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From Today's Report

"...The advance seasonally adjusted insured unemployment rate was 0.9 percent for the week ending June 4, unchanged from the previous week's unrevised rate. The advance number for seasonally adjusted insured unemployment during the week ending June 4 was 1,312,000, an increase of 3,000 from the previous week's revised level. The previous week's level was revised up 3,000 from 1,306,000 to 1,309,000. The 4-week moving average was 1,317,500, a decrease of 750 from the previous week's revised average. This is the lowest level for this average since January 10, 1970 when it was 1,310,250. The previous week's average was revised up by 750 from 1,317,500 to 1,318,250..."


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Housing Starts During May 2022

The U.S. Commerce Department this morning released its Housing Starts report for May 2022:

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Housing Starts:
Predicted: 1,600,000
Actual: 1,549,000

Change From Previous Month: -14.42% (-261,000 New Units)

  • Change From One Year Previous: -3.49% (-56,000 New Units)

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Building Permits:
Predicted: 1,700,000
Actual: 1,695,000

Change From Previous Month: -7.021% (-128,000 New Permits)

  • Change From One Year Previous: +0.237%  (+4,000 New Permits)

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Housing Starts: The top, yellow-highlighted figure is a measure of initial construction of single and multi-family residential units in the United States for the indicated month. Seasonally adjusted annual rate. The "predicted" figure is what economists were expecting, while the "actual" is the true or real figure.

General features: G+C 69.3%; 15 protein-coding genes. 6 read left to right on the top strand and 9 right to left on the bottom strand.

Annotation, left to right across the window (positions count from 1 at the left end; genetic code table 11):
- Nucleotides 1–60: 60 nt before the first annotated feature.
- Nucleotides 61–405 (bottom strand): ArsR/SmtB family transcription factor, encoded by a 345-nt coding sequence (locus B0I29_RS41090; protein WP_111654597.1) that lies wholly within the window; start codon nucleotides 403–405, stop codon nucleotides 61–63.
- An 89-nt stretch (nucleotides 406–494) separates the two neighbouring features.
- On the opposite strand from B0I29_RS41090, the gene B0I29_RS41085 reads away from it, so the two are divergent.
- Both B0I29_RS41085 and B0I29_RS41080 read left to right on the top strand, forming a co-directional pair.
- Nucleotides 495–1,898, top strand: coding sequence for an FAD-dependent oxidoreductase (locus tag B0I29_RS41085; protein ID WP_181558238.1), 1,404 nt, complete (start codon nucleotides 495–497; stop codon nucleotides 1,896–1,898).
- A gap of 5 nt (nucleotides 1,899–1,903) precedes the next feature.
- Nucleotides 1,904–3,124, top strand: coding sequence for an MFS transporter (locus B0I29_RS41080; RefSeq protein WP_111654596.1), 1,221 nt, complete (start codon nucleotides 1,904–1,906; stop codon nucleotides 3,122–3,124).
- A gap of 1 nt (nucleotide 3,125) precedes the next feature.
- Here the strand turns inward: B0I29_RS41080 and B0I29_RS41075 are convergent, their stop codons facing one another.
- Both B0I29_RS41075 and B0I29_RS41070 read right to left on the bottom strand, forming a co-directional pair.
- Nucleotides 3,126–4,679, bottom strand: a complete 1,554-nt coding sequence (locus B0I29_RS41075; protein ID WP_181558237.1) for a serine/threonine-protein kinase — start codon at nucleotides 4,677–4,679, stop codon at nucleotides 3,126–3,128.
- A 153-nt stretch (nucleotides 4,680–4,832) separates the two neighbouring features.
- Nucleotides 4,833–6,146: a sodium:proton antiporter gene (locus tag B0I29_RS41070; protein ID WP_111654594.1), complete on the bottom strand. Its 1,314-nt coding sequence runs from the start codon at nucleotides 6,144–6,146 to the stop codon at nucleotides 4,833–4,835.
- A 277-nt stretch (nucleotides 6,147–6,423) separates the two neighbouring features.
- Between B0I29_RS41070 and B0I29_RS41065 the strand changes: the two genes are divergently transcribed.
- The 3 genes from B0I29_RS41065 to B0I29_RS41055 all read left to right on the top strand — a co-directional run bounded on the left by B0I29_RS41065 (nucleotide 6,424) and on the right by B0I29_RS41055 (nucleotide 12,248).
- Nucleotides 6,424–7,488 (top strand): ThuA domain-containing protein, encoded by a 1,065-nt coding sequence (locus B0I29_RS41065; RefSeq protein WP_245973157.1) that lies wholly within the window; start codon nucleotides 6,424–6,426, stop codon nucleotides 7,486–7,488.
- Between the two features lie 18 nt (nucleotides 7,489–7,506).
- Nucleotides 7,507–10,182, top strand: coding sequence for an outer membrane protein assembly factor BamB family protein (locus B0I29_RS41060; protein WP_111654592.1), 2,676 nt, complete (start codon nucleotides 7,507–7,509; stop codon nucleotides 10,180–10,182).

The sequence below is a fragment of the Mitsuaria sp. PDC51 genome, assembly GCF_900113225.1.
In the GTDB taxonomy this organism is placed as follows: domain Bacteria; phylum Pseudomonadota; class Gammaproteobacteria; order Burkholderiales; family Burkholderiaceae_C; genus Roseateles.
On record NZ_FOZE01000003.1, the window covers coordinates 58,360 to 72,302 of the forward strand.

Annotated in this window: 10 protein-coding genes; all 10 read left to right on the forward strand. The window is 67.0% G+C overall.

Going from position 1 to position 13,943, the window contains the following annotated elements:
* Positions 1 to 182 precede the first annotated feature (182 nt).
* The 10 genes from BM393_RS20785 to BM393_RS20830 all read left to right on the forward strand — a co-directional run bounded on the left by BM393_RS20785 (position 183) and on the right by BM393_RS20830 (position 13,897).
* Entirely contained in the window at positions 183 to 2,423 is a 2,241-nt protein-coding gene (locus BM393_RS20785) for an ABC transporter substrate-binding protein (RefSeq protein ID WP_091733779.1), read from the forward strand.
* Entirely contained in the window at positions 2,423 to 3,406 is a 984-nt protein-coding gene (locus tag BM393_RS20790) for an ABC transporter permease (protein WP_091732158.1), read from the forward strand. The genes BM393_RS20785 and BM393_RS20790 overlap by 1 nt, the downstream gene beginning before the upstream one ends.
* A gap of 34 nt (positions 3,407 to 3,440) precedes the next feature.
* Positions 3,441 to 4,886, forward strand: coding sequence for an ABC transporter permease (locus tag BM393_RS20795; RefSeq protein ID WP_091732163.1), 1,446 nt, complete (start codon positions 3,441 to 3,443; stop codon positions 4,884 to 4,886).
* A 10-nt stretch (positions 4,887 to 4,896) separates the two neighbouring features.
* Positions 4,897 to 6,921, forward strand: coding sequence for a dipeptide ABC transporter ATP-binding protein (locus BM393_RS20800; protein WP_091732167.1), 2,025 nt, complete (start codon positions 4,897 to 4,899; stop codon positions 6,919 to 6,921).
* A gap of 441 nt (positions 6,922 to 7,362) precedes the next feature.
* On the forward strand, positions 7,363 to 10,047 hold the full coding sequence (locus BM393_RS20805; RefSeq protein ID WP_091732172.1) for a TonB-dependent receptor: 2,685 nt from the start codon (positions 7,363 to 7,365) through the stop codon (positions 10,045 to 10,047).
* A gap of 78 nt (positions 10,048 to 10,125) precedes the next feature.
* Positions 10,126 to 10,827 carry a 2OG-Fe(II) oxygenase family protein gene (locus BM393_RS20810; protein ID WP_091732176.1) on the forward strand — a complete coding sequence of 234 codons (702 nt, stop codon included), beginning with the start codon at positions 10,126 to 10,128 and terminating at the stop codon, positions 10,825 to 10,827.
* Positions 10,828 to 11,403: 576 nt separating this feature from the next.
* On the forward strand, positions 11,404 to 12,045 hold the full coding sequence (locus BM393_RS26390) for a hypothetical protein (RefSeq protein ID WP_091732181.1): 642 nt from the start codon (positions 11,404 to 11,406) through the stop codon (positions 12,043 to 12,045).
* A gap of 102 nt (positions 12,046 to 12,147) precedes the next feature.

If you're wondering about the demand for new homes in the United States, or about the American residential construction industry in general, then you should pay attention to the monthly Housing Starts report. This report also offers insight into specific types of consumer spending: when housing starts are up, demand for the stuff that a consumer would purchase for a new home (large appliances, consumer electronics, furniture, etc.) tends to also rise -- and vice versa.


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CHART: Housing Starts + Building Permits + Completions May 2022 Update

CHART: Housing Starts
+ Building Permits
+ Completions
May 2022 Update

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Thursday, June 16, 2022

U.S. Retail And Food Services Sales Report for May 2022

The Commerce Department this morning released advance estimates of U.S. Retail and Food Services Sales for May 2022:

Predicted: FLAT
  • Actual: -0.267% (-$1,800,000,000)

The yellow-highlighted percentage above represents the month-to-month change in total sales receipts for retailers that sell durable and non-durable goods, and retailers that provide food and beverage services.

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  • Estimated Retail Sales During May 2022: $672,874,000,000
  • Change From 12 Months Previous: +8.09% (+$50,351,000,000)

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CHART: Retail Sales - May 2022 Update
CHART: Retail Sales - May 2022 Update